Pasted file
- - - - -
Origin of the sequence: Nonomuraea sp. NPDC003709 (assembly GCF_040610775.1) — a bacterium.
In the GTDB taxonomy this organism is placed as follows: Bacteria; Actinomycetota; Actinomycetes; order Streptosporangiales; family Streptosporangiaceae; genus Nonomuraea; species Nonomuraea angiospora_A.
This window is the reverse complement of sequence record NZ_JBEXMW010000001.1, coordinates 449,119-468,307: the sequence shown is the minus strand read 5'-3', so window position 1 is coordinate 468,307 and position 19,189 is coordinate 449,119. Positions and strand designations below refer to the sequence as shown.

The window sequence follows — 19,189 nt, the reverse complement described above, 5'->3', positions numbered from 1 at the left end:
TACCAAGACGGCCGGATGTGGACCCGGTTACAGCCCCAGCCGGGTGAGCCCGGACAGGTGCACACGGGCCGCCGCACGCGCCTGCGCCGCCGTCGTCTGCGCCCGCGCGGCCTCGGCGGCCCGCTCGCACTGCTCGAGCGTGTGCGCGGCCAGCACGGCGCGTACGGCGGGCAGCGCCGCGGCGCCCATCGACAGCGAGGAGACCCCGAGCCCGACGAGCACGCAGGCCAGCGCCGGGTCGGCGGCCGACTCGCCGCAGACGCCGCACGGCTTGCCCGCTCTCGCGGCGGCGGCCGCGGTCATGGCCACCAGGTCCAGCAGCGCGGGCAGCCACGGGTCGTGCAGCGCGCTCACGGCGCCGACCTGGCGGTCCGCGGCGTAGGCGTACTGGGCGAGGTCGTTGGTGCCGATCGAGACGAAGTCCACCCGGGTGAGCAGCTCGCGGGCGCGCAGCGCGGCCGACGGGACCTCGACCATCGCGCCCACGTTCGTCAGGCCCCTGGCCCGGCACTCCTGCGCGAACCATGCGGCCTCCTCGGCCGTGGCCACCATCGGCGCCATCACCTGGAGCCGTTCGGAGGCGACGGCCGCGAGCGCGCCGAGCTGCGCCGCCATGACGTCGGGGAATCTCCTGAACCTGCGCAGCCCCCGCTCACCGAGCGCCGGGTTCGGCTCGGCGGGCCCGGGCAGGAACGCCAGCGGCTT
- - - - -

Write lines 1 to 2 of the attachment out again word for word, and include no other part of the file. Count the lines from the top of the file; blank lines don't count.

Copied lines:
Origin of the sequence: Nonomuraea sp. NPDC003709 (assembly GCF_040610775.1) — a bacterium.
In the GTDB taxonomy this organism is placed as follows: Bacteria; Actinomycetota; Actinomycetes; order Streptosporangiales; family Streptosporangiaceae; genus Nonomuraea; species Nonomuraea angiospora_A.